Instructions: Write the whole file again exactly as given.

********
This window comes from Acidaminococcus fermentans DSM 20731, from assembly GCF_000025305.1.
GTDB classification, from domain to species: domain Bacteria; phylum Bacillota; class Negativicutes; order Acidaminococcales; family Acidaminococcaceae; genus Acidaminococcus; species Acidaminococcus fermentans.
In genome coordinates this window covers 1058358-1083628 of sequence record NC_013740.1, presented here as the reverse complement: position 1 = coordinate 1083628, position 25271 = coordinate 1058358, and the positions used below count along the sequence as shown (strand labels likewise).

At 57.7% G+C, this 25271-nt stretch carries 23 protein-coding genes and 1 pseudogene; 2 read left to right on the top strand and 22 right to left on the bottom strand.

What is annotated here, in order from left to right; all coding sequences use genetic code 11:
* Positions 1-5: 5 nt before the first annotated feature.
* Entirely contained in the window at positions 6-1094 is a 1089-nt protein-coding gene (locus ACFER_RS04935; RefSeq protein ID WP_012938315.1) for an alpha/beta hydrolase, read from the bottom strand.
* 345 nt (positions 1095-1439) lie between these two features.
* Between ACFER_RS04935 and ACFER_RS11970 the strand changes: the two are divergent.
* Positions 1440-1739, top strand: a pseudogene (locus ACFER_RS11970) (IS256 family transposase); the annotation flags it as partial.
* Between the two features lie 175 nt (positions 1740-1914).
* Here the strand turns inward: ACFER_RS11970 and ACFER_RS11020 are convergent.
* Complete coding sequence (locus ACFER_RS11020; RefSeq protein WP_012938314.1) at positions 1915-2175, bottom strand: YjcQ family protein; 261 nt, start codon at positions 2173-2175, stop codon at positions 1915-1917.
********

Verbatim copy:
This window comes from Acidaminococcus fermentans DSM 20731, from assembly GCF_000025305.1.
GTDB classification, from domain to species: domain Bacteria; phylum Bacillota; class Negativicutes; order Acidaminococcales; family Acidaminococcaceae; genus Acidaminococcus; species Acidaminococcus fermentans.
In genome coordinates this window covers 1058358-1083628 of sequence record NC_013740.1, presented here as the reverse complement: position 1 = coordinate 1083628, position 25271 = coordinate 1058358, and the positions used below count along the sequence as shown (strand labels likewise).

At 57.7% G+C, this 25271-nt stretch carries 23 protein-coding genes and 1 pseudogene; 2 read left to right on the top strand and 22 right to left on the bottom strand.

What is annotated here, in order from left to right; all coding sequences use genetic code 11:
* Positions 1-5: 5 nt before the first annotated feature.
* Entirely contained in the window at positions 6-1094 is a 1089-nt protein-coding gene (locus ACFER_RS04935; RefSeq protein ID WP_012938315.1) for an alpha/beta hydrolase, read from the bottom strand.
* 345 nt (positions 1095-1439) lie between these two features.
* Between ACFER_RS04935 and ACFER_RS11970 the strand changes: the two are divergent.
* Positions 1440-1739, top strand: a pseudogene (locus ACFER_RS11970) (IS256 family transposase); the annotation flags it as partial.
* Between the two features lie 175 nt (positions 1740-1914).
* Here the strand turns inward: ACFER_RS11970 and ACFER_RS11020 are convergent.
* Complete coding sequence (locus ACFER_RS11020; RefSeq protein WP_012938314.1) at positions 1915-2175, bottom strand: YjcQ family protein; 261 nt, start codon at positions 2173-2175, stop codon at positions 1915-1917.